Organ donation and transplant is all about timing. The organs have to be harvested quickly to remain viable and must be transplanted within hours to increase the likelihood that the new organ will take.
One of the most controversial aspects of the donation-time equation is choosing when to discuss donation with a potential donor’s family. Should discussions begin when brain death is deemed inevitable, or should they wait until neurological tests can confirm brain death?
From a medical perspective, the sooner discussions and arrangements for donation occur, the more likely the transplant will succeed. From a psychological standpoint, talking to family members about organ donation too soon could unnecessarily upset them and, according to research from the Netherlands published Thursday, make them less willing to go through with donation.
In the specific Netherlands hospital studied, researchers found that before 1998 organ donation was not discussed with the family until all neurological tests had confirmed brain death. After 1998, discussions began a little earlier, after the loss of consciousness and brain stem reflexes but before confirmatory neurological tests.
They found that when discussions began early, the number of families opting for organ donation dropped from 89 percent through most of the 1990s to 58 percent between 1998 to 2009.
While it is impossible to say whether the timing of the discussion played into the decline in families opting for donation, the research raises a difficult question: How can these discussions be timed to minimize the family’s discomfort while maximizing the chance that the organs can be harvested early enough for the transplant to succeed?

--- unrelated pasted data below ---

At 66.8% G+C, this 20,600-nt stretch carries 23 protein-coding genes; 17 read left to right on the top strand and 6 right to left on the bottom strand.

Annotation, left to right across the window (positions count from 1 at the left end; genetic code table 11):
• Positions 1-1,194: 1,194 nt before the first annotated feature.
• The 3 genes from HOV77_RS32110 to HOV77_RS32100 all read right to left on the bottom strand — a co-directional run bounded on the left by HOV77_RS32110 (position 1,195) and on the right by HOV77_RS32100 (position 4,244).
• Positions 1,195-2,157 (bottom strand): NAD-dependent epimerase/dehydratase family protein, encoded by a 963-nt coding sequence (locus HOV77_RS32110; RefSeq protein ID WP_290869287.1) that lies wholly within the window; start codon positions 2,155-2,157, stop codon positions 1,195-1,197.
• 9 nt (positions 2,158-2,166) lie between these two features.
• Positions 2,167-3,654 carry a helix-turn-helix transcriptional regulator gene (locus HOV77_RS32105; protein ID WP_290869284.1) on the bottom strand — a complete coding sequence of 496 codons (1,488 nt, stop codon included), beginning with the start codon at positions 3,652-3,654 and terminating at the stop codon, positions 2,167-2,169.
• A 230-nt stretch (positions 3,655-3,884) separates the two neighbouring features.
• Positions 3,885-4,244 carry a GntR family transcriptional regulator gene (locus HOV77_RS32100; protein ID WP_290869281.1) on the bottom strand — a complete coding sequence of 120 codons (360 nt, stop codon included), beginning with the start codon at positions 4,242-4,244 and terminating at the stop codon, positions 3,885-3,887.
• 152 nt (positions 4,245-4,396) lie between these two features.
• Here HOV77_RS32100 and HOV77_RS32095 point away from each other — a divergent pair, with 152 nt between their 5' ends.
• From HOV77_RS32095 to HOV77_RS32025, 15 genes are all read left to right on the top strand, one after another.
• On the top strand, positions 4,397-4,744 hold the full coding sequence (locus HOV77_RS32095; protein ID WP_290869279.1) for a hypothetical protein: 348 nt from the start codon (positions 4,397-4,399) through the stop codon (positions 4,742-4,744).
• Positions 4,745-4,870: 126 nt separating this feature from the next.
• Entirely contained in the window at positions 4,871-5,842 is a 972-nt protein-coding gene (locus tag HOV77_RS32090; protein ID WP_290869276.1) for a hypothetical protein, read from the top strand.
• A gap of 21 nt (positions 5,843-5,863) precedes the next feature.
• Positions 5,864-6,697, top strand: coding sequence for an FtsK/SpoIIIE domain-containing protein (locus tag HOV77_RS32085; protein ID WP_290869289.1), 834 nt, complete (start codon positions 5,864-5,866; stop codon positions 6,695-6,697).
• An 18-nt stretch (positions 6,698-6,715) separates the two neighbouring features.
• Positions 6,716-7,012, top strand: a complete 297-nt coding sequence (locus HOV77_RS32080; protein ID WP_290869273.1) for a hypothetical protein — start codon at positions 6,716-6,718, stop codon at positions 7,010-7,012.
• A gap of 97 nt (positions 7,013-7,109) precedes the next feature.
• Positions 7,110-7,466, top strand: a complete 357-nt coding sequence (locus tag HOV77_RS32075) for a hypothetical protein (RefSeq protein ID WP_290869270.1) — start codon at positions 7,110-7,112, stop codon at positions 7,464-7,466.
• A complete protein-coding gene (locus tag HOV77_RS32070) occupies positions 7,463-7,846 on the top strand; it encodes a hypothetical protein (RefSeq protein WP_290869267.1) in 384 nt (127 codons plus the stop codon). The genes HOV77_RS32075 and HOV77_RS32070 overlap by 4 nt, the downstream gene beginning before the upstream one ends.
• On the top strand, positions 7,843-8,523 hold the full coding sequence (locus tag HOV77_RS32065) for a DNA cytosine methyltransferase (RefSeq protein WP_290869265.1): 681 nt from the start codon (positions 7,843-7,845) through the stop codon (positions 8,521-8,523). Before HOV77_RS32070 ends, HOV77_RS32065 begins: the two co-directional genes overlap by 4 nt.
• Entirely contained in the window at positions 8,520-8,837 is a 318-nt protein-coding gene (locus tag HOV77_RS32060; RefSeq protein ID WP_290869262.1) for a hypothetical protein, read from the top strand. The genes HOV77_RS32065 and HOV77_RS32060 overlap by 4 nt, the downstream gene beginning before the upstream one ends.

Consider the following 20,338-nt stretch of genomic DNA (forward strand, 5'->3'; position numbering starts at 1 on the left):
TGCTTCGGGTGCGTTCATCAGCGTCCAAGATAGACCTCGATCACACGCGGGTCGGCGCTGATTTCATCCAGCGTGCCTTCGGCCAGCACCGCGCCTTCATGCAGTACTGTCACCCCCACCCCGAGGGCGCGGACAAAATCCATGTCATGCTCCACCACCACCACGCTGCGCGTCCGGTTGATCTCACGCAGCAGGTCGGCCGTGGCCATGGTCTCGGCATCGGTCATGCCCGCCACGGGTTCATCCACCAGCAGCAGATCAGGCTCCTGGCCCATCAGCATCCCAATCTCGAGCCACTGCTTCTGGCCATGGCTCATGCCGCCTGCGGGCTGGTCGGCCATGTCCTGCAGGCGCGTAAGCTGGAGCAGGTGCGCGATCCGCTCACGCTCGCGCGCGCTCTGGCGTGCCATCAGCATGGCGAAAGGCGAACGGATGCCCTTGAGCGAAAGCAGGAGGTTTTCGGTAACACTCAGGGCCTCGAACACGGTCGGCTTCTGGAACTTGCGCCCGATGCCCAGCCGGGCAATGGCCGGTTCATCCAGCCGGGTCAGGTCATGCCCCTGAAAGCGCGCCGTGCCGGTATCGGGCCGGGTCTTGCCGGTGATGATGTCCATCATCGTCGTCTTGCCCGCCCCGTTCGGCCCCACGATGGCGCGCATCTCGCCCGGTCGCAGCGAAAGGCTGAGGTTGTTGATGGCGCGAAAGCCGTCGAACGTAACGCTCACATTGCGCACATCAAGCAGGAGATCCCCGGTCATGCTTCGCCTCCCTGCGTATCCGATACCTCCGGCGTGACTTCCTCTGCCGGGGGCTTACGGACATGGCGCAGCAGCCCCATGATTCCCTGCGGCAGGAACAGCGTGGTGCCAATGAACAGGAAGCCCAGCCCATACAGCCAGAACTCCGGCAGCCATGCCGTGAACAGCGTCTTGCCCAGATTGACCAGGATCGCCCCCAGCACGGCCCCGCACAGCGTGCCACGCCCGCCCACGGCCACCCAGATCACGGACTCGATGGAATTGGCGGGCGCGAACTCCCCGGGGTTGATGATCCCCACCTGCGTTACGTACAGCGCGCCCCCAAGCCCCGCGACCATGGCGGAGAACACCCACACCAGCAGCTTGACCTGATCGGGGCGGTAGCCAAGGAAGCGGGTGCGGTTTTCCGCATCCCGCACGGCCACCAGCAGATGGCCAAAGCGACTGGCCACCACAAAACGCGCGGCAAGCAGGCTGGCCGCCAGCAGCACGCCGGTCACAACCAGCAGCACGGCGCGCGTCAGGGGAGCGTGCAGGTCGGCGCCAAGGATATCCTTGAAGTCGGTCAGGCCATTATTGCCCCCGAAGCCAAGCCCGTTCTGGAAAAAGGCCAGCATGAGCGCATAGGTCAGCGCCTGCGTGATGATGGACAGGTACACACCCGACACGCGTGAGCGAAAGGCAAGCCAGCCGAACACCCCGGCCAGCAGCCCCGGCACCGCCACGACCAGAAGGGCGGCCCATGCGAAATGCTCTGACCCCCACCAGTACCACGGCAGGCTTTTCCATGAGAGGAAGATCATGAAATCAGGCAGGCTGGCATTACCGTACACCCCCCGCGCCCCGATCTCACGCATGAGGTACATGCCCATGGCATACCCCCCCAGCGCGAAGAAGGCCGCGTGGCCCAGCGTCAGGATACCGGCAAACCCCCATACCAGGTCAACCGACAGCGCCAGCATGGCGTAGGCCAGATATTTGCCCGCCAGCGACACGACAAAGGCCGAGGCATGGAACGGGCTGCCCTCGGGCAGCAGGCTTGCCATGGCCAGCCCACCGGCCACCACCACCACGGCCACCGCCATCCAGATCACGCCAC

This question came up in September, when the United Network for Organ Sharing updated its guidelines to suggest that hospitals and organ donation organizations begin discussing the possibility of donation before raising it with the patient’s family. This change was intended to expedite the donation process when donation is possible and spare the family needless donation discussions in cases when it is not.
This change stirred controversy, however, because it requires donation discussions to begin, even if only among medical professionals, before the family has made the decision to withdraw life support.
Even if it makes it more likely that organ donation would succeed, broaching the idea before the patient has died remains a touchy topic, and it could scare some donors away, Dr. Michael Grodin, a professor of health law, bioethics and human rights at Boston University, told ABC News last September. He said he worried that any loosening of regulations surrounding organ donation could break down the “absolute trust” that must exist between donor families and doctors.
“Better to have fewer transplants and absolute trust in the system, or not only will there be individual problems, but this could actually lead to fewer families willing to donate,” he said.
At the same time, waiting too long to have the discussion may mean that “sometimes [it] is not logistically possible for donation to occur,” Dr. Jeffrey Punch, chief of the section of transplantation at the University of Michigan’s Department of Surgery countered. “This is tragic for that family, [because often] they desperately want their loved one’s last function on earth to be saving other’s lives, as well as to the recipients that do not benefit.”